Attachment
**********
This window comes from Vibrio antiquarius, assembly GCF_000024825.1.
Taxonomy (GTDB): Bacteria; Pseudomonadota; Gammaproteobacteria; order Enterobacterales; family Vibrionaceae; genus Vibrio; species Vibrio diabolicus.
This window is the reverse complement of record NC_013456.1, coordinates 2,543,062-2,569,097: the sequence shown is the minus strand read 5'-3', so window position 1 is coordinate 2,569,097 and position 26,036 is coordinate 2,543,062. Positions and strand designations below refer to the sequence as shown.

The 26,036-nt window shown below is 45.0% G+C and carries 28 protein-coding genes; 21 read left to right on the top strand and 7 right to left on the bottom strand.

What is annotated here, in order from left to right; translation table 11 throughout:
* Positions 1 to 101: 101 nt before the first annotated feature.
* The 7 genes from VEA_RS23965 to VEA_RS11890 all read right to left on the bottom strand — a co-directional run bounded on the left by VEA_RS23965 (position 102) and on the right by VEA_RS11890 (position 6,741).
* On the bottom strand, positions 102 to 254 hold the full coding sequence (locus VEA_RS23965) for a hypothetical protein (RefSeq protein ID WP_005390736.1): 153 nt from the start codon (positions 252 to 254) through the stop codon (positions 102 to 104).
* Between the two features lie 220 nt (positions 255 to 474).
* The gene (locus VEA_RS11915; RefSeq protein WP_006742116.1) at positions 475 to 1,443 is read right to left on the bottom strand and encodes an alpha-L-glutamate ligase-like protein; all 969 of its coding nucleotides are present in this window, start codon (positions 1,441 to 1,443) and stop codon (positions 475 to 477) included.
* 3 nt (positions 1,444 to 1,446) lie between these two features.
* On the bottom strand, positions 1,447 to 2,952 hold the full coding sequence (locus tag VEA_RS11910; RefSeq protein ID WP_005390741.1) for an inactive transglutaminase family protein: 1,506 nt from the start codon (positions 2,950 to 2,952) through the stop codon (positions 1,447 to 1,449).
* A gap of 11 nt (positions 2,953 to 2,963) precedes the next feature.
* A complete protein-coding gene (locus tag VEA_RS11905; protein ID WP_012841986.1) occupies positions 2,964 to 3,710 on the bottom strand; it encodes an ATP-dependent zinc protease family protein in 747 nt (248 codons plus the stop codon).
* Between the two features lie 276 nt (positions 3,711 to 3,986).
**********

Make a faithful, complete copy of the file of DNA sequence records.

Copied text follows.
This window comes from Vibrio antiquarius, assembly GCF_000024825.1.
Taxonomy (GTDB): Bacteria; Pseudomonadota; Gammaproteobacteria; order Enterobacterales; family Vibrionaceae; genus Vibrio; species Vibrio diabolicus.
This window is the reverse complement of record NC_013456.1, coordinates 2,543,062-2,569,097: the sequence shown is the minus strand read 5'-3', so window position 1 is coordinate 2,569,097 and position 26,036 is coordinate 2,543,062. Positions and strand designations below refer to the sequence as shown.

The 26,036-nt window shown below is 45.0% G+C and carries 28 protein-coding genes; 21 read left to right on the top strand and 7 right to left on the bottom strand.

What is annotated here, in order from left to right; translation table 11 throughout:
* Positions 1 to 101: 101 nt before the first annotated feature.
* The 7 genes from VEA_RS23965 to VEA_RS11890 all read right to left on the bottom strand — a co-directional run bounded on the left by VEA_RS23965 (position 102) and on the right by VEA_RS11890 (position 6,741).
* On the bottom strand, positions 102 to 254 hold the full coding sequence (locus VEA_RS23965) for a hypothetical protein (RefSeq protein ID WP_005390736.1): 153 nt from the start codon (positions 252 to 254) through the stop codon (positions 102 to 104).
* Between the two features lie 220 nt (positions 255 to 474).
* The gene (locus VEA_RS11915; RefSeq protein WP_006742116.1) at positions 475 to 1,443 is read right to left on the bottom strand and encodes an alpha-L-glutamate ligase-like protein; all 969 of its coding nucleotides are present in this window, start codon (positions 1,441 to 1,443) and stop codon (positions 475 to 477) included.
* 3 nt (positions 1,444 to 1,446) lie between these two features.
* On the bottom strand, positions 1,447 to 2,952 hold the full coding sequence (locus tag VEA_RS11910; RefSeq protein ID WP_005390741.1) for an inactive transglutaminase family protein: 1,506 nt from the start codon (positions 2,950 to 2,952) through the stop codon (positions 1,447 to 1,449).
* A gap of 11 nt (positions 2,953 to 2,963) precedes the next feature.
* A complete protein-coding gene (locus tag VEA_RS11905; protein ID WP_012841986.1) occupies positions 2,964 to 3,710 on the bottom strand; it encodes an ATP-dependent zinc protease family protein in 747 nt (248 codons plus the stop codon).
* Between the two features lie 276 nt (positions 3,711 to 3,986).